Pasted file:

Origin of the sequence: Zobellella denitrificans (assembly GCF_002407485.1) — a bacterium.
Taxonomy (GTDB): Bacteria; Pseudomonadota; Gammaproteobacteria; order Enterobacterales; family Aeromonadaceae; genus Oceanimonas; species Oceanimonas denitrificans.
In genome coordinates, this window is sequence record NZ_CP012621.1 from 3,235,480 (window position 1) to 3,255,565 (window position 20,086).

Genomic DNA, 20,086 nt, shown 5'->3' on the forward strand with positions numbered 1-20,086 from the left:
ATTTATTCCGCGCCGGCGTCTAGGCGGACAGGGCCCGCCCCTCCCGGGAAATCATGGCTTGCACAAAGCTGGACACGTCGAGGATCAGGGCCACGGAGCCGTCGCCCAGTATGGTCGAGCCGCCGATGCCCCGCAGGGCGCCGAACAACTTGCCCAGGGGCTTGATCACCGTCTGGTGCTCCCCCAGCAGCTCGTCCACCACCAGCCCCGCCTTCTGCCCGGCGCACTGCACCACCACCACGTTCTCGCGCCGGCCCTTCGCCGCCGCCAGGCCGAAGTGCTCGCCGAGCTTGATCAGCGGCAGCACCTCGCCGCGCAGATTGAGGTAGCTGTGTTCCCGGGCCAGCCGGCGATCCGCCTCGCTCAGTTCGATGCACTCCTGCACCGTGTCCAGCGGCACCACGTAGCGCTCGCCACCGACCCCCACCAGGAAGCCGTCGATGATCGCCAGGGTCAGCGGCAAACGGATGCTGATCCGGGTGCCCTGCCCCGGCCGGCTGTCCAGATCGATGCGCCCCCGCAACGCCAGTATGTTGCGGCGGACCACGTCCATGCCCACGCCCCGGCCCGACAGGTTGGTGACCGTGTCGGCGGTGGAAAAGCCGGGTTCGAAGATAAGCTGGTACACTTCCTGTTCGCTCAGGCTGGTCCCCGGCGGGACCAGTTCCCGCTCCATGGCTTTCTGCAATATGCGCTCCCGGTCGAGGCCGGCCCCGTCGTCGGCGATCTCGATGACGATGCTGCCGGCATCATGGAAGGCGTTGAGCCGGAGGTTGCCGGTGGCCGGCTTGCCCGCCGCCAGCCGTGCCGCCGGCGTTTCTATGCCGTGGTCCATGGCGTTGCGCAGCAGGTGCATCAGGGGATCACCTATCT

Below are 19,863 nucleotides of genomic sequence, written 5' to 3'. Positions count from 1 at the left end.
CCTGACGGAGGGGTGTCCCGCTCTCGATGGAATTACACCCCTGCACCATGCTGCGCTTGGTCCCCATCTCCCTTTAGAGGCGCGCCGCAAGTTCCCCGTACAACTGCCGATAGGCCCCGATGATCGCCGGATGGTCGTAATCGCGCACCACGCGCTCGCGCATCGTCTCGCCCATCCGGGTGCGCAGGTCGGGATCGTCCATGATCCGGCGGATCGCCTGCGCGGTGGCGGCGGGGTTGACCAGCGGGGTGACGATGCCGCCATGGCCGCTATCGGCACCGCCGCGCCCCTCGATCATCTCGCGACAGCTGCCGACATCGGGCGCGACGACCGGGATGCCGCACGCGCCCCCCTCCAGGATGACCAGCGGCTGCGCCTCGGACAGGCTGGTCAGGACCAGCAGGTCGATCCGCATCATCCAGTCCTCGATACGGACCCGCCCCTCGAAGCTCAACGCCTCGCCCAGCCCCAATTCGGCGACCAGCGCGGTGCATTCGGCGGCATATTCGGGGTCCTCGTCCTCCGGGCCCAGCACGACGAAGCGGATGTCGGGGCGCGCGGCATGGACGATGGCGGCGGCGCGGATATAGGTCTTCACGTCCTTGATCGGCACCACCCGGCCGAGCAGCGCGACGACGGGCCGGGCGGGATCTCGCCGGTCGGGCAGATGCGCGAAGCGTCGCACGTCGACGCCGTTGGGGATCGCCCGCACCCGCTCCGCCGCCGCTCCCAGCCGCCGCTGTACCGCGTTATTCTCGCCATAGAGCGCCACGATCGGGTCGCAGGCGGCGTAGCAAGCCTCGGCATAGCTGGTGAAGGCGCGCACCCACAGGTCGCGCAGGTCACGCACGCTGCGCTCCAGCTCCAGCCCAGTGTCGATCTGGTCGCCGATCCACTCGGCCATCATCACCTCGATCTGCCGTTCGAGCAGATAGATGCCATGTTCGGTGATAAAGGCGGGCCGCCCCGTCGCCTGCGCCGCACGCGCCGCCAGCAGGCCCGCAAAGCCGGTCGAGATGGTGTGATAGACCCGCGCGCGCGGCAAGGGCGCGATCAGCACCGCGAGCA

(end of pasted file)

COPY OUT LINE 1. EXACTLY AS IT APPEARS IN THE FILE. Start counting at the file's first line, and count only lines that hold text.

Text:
Origin of the sequence: Zobellella denitrificans (assembly GCF_002407485.1) — a bacterium.